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This week, I delved into a personal favorite title from my own adolescence: Forever, by Judy Blume. This book was one that my girl friends and I passed around in middle school, using it as a study manual for all things sexual. I chose this familiar title for my independent study reading list for a number of reasons. First, I wanted the chance to revisit a book that mattered to me as a teen in a scholarly way; second, this novel has both lasting appeal and controversy, having remained in print and on the banned books list since it was released in 1975; and third, I chose this book because one of the common myths I’m trying to debunk about the YA/NA divide is that “NA is just YA with sex”, and there’s no denying that Forever is very much a YA book…with a lot of sex.

The story revolves around Katherine and Michael, two high school seniors who meet at New Years and fall head over heels in love with each other. Sex takes center stage in their relationship, with the slightly more experienced Michael leading the way, and the book is filled with frank discussions about birth control, responsibility, teen pregnancy, and even an aside about suicidal teens. Blume has even written a new forward to the book, talking about sexual responsibility in the 70s versus today (to explain why Katherine relies solely on the pill, whereas today she should have insisted on a barrier method, as well), and it’s great to see an author who’s always been forward thinking remaining engaged with her work and her audience and trying to promote sexual safety.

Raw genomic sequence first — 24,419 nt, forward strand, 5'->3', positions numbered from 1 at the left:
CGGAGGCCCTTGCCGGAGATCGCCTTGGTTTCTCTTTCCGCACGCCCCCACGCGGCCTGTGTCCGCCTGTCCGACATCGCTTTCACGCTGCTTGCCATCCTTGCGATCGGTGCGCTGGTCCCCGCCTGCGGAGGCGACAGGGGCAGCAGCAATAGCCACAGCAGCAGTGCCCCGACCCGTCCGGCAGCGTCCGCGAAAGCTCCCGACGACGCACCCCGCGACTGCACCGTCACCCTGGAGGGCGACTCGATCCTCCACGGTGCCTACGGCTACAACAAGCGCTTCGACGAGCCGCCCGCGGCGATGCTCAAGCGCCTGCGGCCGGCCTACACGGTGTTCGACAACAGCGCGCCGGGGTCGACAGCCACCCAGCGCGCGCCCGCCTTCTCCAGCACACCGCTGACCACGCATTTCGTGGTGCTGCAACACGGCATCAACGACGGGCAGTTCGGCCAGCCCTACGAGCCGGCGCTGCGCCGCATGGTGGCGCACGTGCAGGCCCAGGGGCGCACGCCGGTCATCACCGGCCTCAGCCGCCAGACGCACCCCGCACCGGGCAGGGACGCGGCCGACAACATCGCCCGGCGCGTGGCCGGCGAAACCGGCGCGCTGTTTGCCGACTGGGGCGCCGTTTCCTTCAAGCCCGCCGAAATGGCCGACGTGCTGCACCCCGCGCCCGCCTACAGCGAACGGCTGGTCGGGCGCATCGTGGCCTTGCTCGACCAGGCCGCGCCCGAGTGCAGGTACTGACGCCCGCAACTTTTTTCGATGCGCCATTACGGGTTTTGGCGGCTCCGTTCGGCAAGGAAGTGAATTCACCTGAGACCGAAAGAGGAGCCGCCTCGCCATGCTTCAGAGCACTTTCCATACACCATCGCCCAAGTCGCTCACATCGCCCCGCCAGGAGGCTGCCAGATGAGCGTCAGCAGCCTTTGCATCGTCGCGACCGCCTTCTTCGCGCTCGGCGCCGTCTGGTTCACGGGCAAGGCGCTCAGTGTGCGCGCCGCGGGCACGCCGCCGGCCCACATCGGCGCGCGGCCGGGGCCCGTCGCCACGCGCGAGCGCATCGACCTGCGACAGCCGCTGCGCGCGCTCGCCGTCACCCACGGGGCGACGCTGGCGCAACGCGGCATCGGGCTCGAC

It was interesting for me to revisit this novel with an adult, critical eye: I found it much less romantic than I remembered, and I even had a hard time swooning for the male love interest. Still, it’s easy to see why this title is still making the rounds; the frank discussion of sexuality without much erotic overlay is something that I believe we need to encourage among young adults, and this book hits the mark.

Why it’s YA

Although sexuality dominates the pages of the story, there’s a deeper story at work, too; that fraught sense of becoming (and failing) that accompanies the final months of high school, when the possibilities for life both broaden and narrow considerably. Kath and Michael struggle with college choices, work, and family, all while trying to fit their forever love into their impending adulthood, but reading this as an adult, it’s easy to see that they are only playing house; their “forever” best exists disconnected from the realities of the world, in a way that reminds me of my own high school relationships. Despite the sexual nature of their relationship, Kath and Michael really aren’t faced with adult decisions; they are still very much adolescents, and they respond in suitable ways to the challenges they encounter.

What about you? Have you read FOREVER? What did you think?

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